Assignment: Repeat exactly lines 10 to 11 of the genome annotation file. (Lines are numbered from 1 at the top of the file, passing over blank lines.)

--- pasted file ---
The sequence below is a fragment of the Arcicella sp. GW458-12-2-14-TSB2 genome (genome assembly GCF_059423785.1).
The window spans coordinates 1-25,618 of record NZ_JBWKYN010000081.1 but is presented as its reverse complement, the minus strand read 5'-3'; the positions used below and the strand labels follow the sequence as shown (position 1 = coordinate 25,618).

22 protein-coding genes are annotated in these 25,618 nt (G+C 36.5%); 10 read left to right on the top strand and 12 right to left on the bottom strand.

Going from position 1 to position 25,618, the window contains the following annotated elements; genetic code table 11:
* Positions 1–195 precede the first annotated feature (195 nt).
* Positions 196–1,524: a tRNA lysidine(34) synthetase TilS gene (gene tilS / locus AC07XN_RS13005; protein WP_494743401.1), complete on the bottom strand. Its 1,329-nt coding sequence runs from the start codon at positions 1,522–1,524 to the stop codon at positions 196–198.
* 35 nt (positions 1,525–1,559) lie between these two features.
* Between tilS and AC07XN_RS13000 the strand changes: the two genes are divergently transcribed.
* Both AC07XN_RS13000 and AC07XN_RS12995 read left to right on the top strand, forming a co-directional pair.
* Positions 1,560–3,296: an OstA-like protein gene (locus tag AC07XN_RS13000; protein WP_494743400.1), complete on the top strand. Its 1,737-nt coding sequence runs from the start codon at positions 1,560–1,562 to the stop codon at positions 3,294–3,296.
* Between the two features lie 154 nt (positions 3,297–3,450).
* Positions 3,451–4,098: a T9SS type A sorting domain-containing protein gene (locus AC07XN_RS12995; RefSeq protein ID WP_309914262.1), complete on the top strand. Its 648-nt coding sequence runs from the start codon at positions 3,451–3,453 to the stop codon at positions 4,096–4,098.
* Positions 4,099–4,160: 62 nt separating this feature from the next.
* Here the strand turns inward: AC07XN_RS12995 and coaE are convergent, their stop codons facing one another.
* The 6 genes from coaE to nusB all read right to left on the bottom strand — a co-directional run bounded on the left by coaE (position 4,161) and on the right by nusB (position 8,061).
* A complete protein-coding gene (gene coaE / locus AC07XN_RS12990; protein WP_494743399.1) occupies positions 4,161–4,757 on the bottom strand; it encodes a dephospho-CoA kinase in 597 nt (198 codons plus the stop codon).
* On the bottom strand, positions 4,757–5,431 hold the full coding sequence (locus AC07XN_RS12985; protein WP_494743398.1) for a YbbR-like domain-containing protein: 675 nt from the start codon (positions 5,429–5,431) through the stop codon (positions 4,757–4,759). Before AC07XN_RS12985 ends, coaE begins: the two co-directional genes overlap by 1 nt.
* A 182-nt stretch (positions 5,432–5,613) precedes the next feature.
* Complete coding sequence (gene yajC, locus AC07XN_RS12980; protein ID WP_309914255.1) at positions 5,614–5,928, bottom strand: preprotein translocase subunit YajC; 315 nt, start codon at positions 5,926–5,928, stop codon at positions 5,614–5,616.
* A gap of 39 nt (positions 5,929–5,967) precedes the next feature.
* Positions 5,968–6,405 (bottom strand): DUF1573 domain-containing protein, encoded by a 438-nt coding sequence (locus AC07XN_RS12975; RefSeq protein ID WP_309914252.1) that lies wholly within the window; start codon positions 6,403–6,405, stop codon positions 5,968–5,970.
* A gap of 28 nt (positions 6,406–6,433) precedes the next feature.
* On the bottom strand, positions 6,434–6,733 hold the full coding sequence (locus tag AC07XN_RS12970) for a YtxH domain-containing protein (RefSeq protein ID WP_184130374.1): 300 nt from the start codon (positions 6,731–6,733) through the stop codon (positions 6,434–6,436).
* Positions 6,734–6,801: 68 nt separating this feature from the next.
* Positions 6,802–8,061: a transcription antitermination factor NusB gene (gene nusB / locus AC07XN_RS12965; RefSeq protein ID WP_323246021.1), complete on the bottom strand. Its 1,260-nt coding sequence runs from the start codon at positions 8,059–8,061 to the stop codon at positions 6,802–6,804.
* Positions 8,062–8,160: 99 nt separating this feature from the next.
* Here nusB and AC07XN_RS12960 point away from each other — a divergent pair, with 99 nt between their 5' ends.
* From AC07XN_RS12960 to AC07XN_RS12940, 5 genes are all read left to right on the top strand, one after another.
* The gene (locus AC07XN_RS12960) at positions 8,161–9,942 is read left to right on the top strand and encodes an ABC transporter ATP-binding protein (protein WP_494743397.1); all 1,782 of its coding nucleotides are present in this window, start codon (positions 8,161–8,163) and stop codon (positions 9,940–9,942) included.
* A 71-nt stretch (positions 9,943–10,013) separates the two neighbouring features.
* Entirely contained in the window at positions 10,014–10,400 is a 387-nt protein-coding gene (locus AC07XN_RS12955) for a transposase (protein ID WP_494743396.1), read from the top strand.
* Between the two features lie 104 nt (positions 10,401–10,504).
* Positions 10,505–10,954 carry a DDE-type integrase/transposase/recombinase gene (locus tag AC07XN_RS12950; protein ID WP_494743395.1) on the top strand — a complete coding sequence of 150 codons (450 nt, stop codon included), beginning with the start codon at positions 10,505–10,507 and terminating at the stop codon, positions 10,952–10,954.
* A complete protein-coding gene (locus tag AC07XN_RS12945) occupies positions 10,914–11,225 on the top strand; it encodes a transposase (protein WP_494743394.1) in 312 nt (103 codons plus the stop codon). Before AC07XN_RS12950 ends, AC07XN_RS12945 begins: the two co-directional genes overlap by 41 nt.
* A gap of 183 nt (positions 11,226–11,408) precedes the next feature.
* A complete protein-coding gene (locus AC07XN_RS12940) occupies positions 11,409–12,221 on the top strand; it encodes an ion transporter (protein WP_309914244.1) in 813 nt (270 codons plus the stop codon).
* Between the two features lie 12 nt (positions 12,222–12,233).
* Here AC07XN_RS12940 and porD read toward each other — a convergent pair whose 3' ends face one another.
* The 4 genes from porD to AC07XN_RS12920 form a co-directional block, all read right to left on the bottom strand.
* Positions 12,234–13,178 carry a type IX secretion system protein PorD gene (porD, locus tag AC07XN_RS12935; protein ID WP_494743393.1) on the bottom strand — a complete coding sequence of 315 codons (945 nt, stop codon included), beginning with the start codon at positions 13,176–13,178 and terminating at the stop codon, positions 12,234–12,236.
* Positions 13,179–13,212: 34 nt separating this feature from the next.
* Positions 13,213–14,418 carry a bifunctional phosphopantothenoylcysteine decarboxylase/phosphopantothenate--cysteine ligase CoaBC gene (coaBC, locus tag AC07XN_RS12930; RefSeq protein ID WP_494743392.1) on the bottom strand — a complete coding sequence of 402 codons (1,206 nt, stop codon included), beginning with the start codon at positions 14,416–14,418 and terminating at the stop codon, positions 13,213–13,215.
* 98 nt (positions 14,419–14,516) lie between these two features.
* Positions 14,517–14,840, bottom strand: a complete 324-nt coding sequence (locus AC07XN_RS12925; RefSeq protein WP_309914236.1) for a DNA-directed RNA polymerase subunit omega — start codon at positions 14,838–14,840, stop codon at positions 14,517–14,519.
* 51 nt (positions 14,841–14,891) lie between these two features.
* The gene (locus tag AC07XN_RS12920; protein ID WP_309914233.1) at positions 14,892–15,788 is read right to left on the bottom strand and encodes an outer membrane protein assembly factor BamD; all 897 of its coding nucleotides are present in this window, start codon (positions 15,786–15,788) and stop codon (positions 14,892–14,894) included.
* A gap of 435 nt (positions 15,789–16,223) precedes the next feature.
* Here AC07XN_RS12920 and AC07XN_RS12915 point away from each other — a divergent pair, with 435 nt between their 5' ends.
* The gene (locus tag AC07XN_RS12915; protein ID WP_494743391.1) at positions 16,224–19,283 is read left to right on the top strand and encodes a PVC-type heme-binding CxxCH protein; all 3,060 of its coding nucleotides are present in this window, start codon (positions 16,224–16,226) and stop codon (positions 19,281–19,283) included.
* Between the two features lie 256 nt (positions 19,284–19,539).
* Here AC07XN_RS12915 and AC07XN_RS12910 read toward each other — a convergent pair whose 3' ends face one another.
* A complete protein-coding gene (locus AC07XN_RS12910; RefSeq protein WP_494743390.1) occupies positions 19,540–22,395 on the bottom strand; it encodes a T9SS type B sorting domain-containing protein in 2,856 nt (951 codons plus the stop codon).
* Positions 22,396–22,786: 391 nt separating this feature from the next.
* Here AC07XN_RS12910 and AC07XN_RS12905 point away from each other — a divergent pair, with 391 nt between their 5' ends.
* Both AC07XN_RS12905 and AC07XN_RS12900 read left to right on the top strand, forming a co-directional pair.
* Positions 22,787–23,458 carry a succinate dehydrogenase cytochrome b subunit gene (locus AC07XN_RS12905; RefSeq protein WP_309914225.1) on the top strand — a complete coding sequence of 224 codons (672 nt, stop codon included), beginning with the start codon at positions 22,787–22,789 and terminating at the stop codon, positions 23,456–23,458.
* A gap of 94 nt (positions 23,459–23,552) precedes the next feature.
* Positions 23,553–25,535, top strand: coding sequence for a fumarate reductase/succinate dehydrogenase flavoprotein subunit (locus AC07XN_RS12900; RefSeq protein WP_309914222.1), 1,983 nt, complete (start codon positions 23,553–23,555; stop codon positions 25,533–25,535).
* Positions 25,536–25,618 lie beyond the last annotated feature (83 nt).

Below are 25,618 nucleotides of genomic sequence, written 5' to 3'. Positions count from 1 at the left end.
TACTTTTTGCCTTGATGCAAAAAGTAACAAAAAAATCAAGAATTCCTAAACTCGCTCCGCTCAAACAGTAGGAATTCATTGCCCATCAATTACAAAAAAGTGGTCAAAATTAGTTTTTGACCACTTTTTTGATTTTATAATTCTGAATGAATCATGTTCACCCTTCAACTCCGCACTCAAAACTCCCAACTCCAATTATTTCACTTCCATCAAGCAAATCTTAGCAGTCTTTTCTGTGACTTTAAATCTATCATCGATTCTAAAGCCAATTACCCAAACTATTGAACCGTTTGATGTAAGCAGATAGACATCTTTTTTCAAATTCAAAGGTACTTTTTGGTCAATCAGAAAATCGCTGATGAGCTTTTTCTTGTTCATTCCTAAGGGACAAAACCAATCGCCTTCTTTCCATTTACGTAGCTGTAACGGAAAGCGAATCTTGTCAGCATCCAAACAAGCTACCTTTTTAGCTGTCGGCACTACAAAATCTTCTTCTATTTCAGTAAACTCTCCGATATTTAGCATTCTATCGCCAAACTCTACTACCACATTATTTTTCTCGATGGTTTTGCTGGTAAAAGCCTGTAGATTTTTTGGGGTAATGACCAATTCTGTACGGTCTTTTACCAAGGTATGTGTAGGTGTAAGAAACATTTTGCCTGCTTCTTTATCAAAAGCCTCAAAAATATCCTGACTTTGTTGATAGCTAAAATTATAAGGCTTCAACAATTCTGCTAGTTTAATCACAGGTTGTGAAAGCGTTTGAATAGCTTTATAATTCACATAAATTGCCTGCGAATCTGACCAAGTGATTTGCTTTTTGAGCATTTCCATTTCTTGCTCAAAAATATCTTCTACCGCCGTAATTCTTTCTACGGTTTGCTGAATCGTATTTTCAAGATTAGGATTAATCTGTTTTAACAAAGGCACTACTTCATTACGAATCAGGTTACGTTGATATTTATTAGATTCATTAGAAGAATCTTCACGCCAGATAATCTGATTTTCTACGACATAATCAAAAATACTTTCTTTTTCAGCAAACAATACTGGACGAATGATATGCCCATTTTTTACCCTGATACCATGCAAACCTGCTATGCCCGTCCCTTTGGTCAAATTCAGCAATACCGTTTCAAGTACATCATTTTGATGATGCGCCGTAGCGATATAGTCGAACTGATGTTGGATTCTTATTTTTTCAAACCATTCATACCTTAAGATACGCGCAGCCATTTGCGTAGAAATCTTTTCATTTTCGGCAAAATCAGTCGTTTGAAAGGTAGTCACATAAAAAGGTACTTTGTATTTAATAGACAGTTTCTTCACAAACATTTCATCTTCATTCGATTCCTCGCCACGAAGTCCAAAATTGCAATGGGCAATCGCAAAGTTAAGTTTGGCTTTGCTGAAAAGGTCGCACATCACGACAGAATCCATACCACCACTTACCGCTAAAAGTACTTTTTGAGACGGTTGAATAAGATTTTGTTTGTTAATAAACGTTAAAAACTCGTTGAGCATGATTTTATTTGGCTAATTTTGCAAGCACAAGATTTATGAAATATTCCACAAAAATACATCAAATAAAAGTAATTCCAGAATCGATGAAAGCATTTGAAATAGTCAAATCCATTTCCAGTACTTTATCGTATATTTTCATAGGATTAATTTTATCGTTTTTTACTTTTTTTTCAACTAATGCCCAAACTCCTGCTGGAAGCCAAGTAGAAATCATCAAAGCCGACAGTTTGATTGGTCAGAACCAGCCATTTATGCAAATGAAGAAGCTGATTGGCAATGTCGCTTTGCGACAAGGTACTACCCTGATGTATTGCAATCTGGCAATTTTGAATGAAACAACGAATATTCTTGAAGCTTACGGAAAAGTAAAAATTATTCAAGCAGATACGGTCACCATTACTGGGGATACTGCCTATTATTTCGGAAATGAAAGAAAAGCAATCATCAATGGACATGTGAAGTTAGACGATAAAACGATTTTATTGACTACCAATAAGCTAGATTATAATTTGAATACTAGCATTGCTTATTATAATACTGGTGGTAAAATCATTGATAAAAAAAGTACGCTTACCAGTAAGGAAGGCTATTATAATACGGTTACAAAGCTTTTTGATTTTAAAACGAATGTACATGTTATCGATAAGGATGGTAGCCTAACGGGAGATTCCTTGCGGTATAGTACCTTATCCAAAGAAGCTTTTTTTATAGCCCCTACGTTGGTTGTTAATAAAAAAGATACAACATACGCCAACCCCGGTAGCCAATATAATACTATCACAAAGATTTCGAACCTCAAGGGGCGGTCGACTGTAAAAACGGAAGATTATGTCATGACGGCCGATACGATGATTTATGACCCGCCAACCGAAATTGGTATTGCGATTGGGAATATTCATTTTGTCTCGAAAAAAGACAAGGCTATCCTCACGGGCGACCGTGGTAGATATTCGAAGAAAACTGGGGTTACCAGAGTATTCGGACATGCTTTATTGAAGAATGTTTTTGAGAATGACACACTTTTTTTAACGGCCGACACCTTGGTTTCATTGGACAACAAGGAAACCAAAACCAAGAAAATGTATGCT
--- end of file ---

* Positions 1,560–3,296: an OstA-like protein gene (locus tag AC07XN_RS13000; protein WP_494743400.1), complete on the top strand. Its 1,737-nt coding sequence runs from the start codon at positions 1,560–1,562 to the stop codon at positions 3,294–3,296.
* Between the two features lie 154 nt (positions 3,297–3,450).